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6 April 2007 Surface functionalization of a microfluidic biosensor for bacteria detection and identification
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Rapid identification and detection of bacteria is an important issue in environmental and food science. We have developed an impedance-based method to simultaneously identify and detect bacteria in a derivatized microfluidic chamber with monoclonal antibodies. The presence of bacteria in the solution can be selectively recognized and fixed on the chamber wall and detected via impedance change in real time. The optimum reaction time between antibody and bacteria has been estimated using a simple model and evaluated experimentally. Various concentrations of cultured E. coli cells ranging from 105 to 108 CFU/ml were tested using the biosensor. By taking the advantage of a microfluidic system, the bacteria can be concentrated and accumulated on the chamber wall by continuously perfusing the chamber with bacterial suspension, therefore, enhancing the detection limit of the sensor. Using this approach, the biosensor was able to detect 106 CFU/ml E. coli (BL21(DE3)) via five consecutive perfusions. The selectivity of the sensor is demonstrated by testing the antibody reaction for two bacteria stains, E. coli and M. catarrhalis. By derivatizing the chamber walls with specific antibodies, we can clearly identify the bacteria that are specific to the antibodies in the detection chamber. The simplicity of the technique also makes the device portable and ideal for clinical and field applications.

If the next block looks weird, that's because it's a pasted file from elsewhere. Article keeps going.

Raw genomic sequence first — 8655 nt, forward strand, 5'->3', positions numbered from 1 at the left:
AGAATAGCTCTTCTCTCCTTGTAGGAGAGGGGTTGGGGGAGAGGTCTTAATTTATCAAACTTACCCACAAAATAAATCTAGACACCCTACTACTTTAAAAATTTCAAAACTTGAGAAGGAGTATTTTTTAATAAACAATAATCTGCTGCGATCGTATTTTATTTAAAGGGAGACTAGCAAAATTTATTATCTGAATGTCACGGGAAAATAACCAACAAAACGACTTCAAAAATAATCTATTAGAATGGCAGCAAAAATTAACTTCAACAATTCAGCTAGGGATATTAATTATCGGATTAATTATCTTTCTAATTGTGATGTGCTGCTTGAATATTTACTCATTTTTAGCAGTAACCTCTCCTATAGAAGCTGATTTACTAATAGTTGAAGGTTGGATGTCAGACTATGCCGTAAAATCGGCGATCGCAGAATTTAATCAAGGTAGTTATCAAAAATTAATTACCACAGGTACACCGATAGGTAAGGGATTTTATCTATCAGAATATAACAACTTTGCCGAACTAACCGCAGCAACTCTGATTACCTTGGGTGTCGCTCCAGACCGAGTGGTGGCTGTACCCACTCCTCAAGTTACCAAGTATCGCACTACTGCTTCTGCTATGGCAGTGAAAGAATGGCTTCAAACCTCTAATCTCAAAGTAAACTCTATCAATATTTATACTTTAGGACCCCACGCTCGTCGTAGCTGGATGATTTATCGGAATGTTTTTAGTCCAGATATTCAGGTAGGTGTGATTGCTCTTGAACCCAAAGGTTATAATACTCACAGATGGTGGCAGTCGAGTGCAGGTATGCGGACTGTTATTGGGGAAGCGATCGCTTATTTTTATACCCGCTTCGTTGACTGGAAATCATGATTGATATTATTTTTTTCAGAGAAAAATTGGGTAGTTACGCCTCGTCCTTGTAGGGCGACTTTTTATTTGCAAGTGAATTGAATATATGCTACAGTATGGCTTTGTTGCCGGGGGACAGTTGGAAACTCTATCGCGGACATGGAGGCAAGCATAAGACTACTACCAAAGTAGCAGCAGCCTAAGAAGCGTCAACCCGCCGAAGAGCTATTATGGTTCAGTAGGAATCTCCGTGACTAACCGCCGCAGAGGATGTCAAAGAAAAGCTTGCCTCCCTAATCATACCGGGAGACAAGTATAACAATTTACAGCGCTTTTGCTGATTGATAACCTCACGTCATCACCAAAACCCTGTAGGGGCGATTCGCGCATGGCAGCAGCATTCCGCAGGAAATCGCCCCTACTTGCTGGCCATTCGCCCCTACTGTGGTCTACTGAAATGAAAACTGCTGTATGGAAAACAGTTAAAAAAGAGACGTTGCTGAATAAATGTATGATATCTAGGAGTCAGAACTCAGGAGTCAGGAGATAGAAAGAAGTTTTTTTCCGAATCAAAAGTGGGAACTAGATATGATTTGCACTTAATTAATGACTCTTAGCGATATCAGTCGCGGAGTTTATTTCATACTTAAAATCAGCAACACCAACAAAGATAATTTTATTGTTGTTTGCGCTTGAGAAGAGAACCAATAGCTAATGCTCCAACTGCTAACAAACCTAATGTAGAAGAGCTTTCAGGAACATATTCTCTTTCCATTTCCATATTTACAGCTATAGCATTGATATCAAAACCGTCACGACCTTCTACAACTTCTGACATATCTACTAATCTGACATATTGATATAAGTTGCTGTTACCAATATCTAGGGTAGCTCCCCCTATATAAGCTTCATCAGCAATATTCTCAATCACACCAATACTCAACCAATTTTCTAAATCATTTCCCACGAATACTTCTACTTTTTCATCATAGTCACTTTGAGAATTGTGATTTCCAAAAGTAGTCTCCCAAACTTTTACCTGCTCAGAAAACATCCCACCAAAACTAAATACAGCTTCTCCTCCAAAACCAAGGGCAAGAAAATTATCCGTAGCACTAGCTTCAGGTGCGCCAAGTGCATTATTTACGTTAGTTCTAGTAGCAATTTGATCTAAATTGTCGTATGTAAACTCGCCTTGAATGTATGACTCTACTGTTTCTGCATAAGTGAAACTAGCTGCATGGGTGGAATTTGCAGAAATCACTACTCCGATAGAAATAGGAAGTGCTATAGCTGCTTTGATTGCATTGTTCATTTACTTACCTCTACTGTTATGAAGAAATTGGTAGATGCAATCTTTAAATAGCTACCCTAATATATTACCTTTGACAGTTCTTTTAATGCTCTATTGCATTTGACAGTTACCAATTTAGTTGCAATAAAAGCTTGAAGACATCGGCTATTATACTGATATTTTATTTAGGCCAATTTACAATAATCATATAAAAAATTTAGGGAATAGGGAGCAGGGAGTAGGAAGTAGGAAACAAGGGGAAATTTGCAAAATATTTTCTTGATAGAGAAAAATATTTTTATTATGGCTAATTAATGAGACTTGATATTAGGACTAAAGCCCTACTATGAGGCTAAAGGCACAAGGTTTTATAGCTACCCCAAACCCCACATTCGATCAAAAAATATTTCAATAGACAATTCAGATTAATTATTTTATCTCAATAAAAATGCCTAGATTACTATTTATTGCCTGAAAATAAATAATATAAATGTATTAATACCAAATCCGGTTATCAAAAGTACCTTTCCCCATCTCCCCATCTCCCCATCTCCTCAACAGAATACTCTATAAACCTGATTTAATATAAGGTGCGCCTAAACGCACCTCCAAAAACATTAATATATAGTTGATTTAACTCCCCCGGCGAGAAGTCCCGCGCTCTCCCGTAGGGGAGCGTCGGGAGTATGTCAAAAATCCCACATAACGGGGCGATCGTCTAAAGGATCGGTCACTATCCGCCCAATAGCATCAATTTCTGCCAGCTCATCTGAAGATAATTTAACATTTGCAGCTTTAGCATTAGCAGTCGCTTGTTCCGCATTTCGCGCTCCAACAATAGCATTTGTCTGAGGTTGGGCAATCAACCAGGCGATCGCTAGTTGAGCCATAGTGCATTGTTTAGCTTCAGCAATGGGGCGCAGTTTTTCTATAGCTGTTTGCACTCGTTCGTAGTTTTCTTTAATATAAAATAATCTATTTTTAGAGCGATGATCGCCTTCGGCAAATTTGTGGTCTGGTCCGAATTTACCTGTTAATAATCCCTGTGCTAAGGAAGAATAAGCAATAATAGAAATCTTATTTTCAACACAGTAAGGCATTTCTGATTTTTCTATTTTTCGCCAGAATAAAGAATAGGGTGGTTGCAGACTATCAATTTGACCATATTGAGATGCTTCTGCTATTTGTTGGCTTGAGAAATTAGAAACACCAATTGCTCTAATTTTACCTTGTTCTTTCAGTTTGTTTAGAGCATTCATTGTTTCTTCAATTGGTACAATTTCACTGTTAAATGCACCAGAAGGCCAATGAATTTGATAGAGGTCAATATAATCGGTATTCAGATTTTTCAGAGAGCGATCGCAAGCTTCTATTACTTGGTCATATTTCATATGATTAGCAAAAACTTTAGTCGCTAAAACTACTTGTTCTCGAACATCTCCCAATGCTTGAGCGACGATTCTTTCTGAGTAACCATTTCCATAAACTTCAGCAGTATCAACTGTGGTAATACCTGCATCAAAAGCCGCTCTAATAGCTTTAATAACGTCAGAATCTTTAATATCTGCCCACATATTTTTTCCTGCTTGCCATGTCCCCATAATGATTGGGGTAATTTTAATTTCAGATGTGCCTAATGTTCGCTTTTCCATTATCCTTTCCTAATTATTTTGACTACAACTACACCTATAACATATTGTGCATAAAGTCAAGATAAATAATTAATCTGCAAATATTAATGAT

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Douglas A. Boehm, Philip Gottlieb, and Susan Z. Hua "Surface functionalization of a microfluidic biosensor for bacteria detection and identification", Proc. SPIE 6529, Sensors and Smart Structures Technologies for Civil, Mechanical, and Aerospace Systems 2007, 65290H (6 April 2007);

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